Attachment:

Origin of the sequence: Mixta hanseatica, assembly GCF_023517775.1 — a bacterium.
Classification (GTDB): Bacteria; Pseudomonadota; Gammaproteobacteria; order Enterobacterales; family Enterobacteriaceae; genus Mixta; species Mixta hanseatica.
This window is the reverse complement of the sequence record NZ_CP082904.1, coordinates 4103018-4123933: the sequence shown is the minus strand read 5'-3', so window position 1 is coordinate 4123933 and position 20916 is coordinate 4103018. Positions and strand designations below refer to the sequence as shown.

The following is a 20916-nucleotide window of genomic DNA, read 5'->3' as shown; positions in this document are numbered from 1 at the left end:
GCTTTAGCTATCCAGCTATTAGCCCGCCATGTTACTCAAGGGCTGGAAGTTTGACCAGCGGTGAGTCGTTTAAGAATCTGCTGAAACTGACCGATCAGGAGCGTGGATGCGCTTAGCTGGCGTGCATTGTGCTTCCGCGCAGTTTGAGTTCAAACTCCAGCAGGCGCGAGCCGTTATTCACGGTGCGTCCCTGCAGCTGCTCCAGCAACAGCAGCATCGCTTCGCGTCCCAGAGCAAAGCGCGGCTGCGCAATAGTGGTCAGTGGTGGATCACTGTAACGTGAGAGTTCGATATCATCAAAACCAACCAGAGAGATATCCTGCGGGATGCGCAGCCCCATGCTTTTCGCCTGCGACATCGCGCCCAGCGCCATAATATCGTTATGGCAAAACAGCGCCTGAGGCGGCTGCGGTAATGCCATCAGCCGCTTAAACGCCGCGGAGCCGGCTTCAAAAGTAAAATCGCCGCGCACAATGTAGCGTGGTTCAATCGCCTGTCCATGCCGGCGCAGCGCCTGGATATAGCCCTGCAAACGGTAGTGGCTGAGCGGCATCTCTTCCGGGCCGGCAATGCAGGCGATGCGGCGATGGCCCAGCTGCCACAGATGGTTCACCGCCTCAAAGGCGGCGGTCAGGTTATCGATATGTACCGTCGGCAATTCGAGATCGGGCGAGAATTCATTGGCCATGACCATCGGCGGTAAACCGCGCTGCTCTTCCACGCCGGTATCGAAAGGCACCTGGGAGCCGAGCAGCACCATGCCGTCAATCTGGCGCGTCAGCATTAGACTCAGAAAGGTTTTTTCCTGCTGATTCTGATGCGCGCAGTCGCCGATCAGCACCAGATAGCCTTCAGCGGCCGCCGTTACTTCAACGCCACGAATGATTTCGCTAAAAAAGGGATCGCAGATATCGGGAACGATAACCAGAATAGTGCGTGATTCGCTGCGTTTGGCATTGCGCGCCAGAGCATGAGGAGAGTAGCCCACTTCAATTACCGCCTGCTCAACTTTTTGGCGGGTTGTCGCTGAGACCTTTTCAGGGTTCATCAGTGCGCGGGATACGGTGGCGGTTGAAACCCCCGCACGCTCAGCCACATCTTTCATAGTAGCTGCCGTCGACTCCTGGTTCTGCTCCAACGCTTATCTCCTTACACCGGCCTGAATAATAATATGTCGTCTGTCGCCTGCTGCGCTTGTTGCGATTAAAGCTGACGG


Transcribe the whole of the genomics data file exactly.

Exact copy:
Origin of the sequence: Mixta hanseatica, assembly GCF_023517775.1 — a bacterium.
Classification (GTDB): Bacteria; Pseudomonadota; Gammaproteobacteria; order Enterobacterales; family Enterobacteriaceae; genus Mixta; species Mixta hanseatica.
This window is the reverse complement of the sequence record NZ_CP082904.1, coordinates 4103018-4123933: the sequence shown is the minus strand read 5'-3', so window position 1 is coordinate 4123933 and position 20916 is coordinate 4103018. Positions and strand designations below refer to the sequence as shown.

The following is a 20916-nucleotide window of genomic DNA, read 5'->3' as shown; positions in this document are numbered from 1 at the left end:
GCTTTAGCTATCCAGCTATTAGCCCGCCATGTTACTCAAGGGCTGGAAGTTTGACCAGCGGTGAGTCGTTTAAGAATCTGCTGAAACTGACCGATCAGGAGCGTGGATGCGCTTAGCTGGCGTGCATTGTGCTTCCGCGCAGTTTGAGTTCAAACTCCAGCAGGCGCGAGCCGTTATTCACGGTGCGTCCCTGCAGCTGCTCCAGCAACAGCAGCATCGCTTCGCGTCCCAGAGCAAAGCGCGGCTGCGCAATAGTGGTCAGTGGTGGATCACTGTAACGTGAGAGTTCGATATCATCAAAACCAACCAGAGAGATATCCTGCGGGATGCGCAGCCCCATGCTTTTCGCCTGCGACATCGCGCCCAGCGCCATAATATCGTTATGGCAAAACAGCGCCTGAGGCGGCTGCGGTAATGCCATCAGCCGCTTAAACGCCGCGGAGCCGGCTTCAAAAGTAAAATCGCCGCGCACAATGTAGCGTGGTTCAATCGCCTGTCCATGCCGGCGCAGCGCCTGGATATAGCCCTGCAAACGGTAGTGGCTGAGCGGCATCTCTTCCGGGCCGGCAATGCAGGCGATGCGGCGATGGCCCAGCTGCCACAGATGGTTCACCGCCTCAAAGGCGGCGGTCAGGTTATCGATATGTACCGTCGGCAATTCGAGATCGGGCGAGAATTCATTGGCCATGACCATCGGCGGTAAACCGCGCTGCTCTTCCACGCCGGTATCGAAAGGCACCTGGGAGCCGAGCAGCACCATGCCGTCAATCTGGCGCGTCAGCATTAGACTCAGAAAGGTTTTTTCCTGCTGATTCTGATGCGCGCAGTCGCCGATCAGCACCAGATAGCCTTCAGCGGCCGCCGTTACTTCAACGCCACGAATGATTTCGCTAAAAAAGGGATCGCAGATATCGGGAACGATAACCAGAATAGTGCGTGATTCGCTGCGTTTGGCATTGCGCGCCAGAGCATGAGGAGAGTAGCCCACTTCAATTACCGCCTGCTCAACTTTTTGGCGGGTTGTCGCTGAGACCTTTTCAGGGTTCATCAGTGCGCGGGATACGGTGGCGGTTGAAACCCCCGCACGCTCAGCCACATCTTTCATAGTAGCTGCCGTCGACTCCTGGTTCTGCTCCAACGCTTATCTCCTTACACCGGCCTGAATAATAATATGTCGTCTGTCGCCTGCTGCGCTTGTTGCGATTAAAGCTGACGG